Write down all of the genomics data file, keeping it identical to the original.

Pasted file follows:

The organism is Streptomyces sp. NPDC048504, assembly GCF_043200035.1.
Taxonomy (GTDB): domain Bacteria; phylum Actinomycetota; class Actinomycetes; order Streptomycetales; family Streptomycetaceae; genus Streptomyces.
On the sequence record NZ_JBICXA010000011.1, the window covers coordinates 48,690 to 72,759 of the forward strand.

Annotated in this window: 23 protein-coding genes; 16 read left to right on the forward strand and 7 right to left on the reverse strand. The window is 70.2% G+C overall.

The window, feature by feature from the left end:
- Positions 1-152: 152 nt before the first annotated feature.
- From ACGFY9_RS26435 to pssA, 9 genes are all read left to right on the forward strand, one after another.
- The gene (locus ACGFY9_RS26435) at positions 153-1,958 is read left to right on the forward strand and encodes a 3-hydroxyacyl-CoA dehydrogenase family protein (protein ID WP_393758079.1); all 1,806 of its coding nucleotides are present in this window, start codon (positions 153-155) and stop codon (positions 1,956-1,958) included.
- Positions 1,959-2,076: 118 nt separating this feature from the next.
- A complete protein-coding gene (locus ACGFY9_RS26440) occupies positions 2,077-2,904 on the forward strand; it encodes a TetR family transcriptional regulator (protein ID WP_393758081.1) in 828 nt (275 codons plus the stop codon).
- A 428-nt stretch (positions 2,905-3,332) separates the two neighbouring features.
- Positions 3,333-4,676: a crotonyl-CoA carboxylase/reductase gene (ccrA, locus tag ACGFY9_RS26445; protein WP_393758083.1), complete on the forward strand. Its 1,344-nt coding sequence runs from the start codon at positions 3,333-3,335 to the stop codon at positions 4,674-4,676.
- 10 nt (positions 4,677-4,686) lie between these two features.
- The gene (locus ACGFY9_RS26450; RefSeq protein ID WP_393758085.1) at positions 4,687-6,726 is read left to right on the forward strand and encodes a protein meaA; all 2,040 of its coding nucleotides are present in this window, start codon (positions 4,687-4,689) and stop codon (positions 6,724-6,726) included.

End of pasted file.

The organism is Streptomyces sp. NPDC048504, assembly GCF_043200035.1.
Taxonomy (GTDB): domain Bacteria; phylum Actinomycetota; class Actinomycetes; order Streptomycetales; family Streptomycetaceae; genus Streptomyces.
On the sequence record NZ_JBICXA010000011.1, the window covers coordinates 48,690 to 72,759 of the forward strand.

Annotated in this window: 23 protein-coding genes; 16 read left to right on the forward strand and 7 right to left on the reverse strand. The window is 70.2% G+C overall.

The window, feature by feature from the left end:
- Positions 1-152: 152 nt before the first annotated feature.
- From ACGFY9_RS26435 to pssA, 9 genes are all read left to right on the forward strand, one after another.
- The gene (locus ACGFY9_RS26435) at positions 153-1,958 is read left to right on the forward strand and encodes a 3-hydroxyacyl-CoA dehydrogenase family protein (protein ID WP_393758079.1); all 1,806 of its coding nucleotides are present in this window, start codon (positions 153-155) and stop codon (positions 1,956-1,958) included.
- Positions 1,959-2,076: 118 nt separating this feature from the next.
- A complete protein-coding gene (locus ACGFY9_RS26440) occupies positions 2,077-2,904 on the forward strand; it encodes a TetR family transcriptional regulator (protein ID WP_393758081.1) in 828 nt (275 codons plus the stop codon).
- A 428-nt stretch (positions 2,905-3,332) separates the two neighbouring features.
- Positions 3,333-4,676: a crotonyl-CoA carboxylase/reductase gene (ccrA, locus tag ACGFY9_RS26445; protein WP_393758083.1), complete on the forward strand. Its 1,344-nt coding sequence runs from the start codon at positions 3,333-3,335 to the stop codon at positions 4,674-4,676.
- 10 nt (positions 4,677-4,686) lie between these two features.
- The gene (locus ACGFY9_RS26450; RefSeq protein ID WP_393758085.1) at positions 4,687-6,726 is read left to right on the forward strand and encodes a protein meaA; all 2,040 of its coding nucleotides are present in this window, start codon (positions 4,687-4,689) and stop codon (positions 6,724-6,726) included.